posted by kirkaracha at 10:36 PM on August 10, 2017

Response by poster: It's come up because on two occasions our daughter has told us that our sister said that people that know Trump personally say he's very nice. I don't care if they say that because I can only judge him by his public statements, and he's made many, many, many, many public statements that show a disregard for many people and are not compatible with our values.
posted by kirkaracha at 10:38 PM on August 10, 2017 [1 favorite]

Perhaps start by ditching the premise that because her politics are different she must not support your values. Trump can be a lying piece of shit without your sister automatically being a lying piece of shit herself, right?
posted by so fucking future at 10:48 PM on August 10, 2017 [1 favorite]

Even if your sister vocally praises Trump within earshot of your daughter, and your daughter picks up on that and decides to "like" Trump too (in a meaningless, Dylan Pickle-esque way), I don't see how that means your daughter will stop valuing honesty, decency or respect. In your example, your daughter has heard reports that Trump is nice. So the problem is she might... be nice too? Worst case scenario she's confused which... seems like the appropriate response to our current situation, and something that's bound to happen whether auntie visits or not.

Trumpian behavior in children is definitely becoming a thing but that's more about modeling behavior/language that they see on TV and/or from their peers. I would be WAY more concerned about that if I were a parent. If your sister is walking around mimicking Trump's catchphrases or bluster or insults, well, she's no longer a fantastic aunt.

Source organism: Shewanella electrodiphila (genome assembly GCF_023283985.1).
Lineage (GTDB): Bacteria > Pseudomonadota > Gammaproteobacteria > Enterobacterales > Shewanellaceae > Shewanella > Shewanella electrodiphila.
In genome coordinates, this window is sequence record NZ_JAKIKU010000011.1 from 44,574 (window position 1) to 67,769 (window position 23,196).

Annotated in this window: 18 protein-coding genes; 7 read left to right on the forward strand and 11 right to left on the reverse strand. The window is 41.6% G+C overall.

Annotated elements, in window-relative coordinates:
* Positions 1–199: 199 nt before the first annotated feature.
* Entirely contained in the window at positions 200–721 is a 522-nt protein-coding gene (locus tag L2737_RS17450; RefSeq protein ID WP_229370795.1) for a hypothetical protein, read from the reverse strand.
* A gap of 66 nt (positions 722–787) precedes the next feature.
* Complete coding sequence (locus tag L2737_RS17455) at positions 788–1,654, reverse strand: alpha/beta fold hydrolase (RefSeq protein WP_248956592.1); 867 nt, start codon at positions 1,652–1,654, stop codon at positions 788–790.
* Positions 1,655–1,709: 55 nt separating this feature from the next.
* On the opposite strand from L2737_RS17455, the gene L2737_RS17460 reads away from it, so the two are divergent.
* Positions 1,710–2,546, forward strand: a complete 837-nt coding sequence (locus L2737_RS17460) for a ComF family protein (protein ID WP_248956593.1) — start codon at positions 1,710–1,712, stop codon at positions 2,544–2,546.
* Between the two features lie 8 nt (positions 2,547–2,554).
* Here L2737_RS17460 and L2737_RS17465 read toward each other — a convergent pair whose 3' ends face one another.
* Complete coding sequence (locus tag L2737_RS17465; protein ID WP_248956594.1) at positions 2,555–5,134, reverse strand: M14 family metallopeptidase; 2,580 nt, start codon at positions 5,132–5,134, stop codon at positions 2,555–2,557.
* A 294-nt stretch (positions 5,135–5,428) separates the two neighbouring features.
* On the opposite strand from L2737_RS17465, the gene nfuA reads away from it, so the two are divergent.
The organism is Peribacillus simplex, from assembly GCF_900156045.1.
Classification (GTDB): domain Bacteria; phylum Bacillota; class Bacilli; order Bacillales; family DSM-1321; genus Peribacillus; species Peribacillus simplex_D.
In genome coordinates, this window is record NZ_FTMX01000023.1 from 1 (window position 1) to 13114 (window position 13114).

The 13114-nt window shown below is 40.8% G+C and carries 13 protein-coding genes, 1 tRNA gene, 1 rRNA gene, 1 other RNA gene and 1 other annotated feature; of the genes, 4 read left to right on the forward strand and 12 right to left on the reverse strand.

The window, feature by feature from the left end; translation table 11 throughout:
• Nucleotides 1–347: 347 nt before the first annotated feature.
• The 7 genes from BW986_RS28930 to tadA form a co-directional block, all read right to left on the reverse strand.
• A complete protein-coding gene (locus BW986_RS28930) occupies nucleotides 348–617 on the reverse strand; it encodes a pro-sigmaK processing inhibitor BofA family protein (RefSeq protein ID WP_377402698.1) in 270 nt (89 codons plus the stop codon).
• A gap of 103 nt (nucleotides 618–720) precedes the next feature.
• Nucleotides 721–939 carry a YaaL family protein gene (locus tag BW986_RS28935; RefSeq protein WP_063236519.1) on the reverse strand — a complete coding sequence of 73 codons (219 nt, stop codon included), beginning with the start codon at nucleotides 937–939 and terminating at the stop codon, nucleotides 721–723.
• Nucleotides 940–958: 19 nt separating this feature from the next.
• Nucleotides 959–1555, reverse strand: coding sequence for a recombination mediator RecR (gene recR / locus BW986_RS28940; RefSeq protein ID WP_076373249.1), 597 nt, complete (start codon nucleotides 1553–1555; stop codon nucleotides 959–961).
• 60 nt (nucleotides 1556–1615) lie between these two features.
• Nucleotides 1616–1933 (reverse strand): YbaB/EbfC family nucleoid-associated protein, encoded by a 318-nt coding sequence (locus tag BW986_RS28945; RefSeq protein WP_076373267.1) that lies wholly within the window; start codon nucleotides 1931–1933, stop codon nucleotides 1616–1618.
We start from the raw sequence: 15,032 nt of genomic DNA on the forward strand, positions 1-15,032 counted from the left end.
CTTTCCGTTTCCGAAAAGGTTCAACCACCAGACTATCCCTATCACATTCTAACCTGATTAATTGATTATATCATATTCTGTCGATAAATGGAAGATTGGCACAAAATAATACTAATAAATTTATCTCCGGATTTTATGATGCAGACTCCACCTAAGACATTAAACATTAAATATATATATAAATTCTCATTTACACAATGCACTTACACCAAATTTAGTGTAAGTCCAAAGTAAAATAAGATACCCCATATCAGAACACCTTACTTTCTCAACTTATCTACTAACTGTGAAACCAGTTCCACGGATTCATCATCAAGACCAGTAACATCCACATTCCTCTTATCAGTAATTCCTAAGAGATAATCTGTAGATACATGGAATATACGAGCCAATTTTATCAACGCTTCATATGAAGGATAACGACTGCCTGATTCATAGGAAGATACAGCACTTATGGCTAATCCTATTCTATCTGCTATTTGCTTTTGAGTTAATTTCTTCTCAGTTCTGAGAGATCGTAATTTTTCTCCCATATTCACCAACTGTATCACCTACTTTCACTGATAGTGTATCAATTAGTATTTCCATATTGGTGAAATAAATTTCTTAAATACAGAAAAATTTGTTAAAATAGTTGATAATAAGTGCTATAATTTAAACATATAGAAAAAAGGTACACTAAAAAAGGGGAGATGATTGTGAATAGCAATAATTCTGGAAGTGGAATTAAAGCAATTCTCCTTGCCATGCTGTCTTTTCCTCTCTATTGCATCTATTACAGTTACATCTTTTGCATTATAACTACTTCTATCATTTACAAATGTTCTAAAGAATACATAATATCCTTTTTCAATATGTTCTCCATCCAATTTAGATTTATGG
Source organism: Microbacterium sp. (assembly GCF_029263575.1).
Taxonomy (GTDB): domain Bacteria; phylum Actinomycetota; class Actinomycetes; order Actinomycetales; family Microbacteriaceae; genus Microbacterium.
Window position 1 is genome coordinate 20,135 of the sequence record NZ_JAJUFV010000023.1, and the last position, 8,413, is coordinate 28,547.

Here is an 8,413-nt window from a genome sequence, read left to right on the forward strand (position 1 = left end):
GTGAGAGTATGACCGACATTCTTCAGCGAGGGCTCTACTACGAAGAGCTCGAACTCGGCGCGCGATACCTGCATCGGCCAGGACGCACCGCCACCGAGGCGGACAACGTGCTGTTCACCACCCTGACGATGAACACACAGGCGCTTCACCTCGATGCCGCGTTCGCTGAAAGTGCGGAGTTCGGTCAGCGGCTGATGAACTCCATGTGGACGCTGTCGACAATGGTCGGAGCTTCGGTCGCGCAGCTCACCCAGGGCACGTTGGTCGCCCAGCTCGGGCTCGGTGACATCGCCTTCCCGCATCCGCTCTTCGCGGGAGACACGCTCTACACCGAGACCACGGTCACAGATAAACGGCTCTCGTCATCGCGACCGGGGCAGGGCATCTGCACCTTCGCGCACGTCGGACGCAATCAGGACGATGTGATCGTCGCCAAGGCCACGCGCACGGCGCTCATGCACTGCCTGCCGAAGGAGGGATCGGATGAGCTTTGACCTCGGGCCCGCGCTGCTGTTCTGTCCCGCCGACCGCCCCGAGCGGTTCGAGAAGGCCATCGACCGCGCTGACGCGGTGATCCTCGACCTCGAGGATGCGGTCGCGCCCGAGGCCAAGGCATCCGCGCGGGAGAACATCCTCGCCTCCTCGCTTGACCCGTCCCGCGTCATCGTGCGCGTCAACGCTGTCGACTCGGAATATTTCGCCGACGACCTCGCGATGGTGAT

posted by acidic at 11:02 PM on August 10, 2017

I saw a talk recently by a man who had adopted children from several different countries, and one of the interesting things he said was that if you have rules in your house that you expect everyone to follow, print them on a sign in all languages spoken in the house and post it on the wall. But if not talking politics or religion is not a house rule but only a sister rule, that will not help you.
If your sister does not visit often and you are just looking for a way to dissuade her for this visit, you can probably use the current North Korean narrative to your advantage. Just tell her ahead of time that the current situation has you really on edge and you do not want to hear about any current events on this trip. Then do not watch any news during the visit. It sounds like you could us a break from the news anyway.
posted by Short End Of A Wishbone at 11:39 PM on August 10, 2017 [2 favorites]

I would not even bring your kid into it. A simple 'no talk of politics/religion during this visit' rule should do it. It's not like you want to hear it either.
If she asks why, it's because you want to have a nice time with her.
posted by Too-Ticky at 2:41 AM on August 11, 2017

My sister is a wonderful, kind, thoughtful, spiritual person, and it is very difficult for me to reconcile that with her right-wing politics.

Honestly, her politics may not be monolithically as right-wing as you think. My experience has been that when you separate these things from easily identifiable tribal language, where the person isn't sure what the "right" answer is, you get a lot better answers.

I would try turning your sister on to Evan McMullin and the Reagan Battalion crew over at Stand Up Republic - - it may be easier to hear negative points about Trump coming from a more traditional-Republican perspective.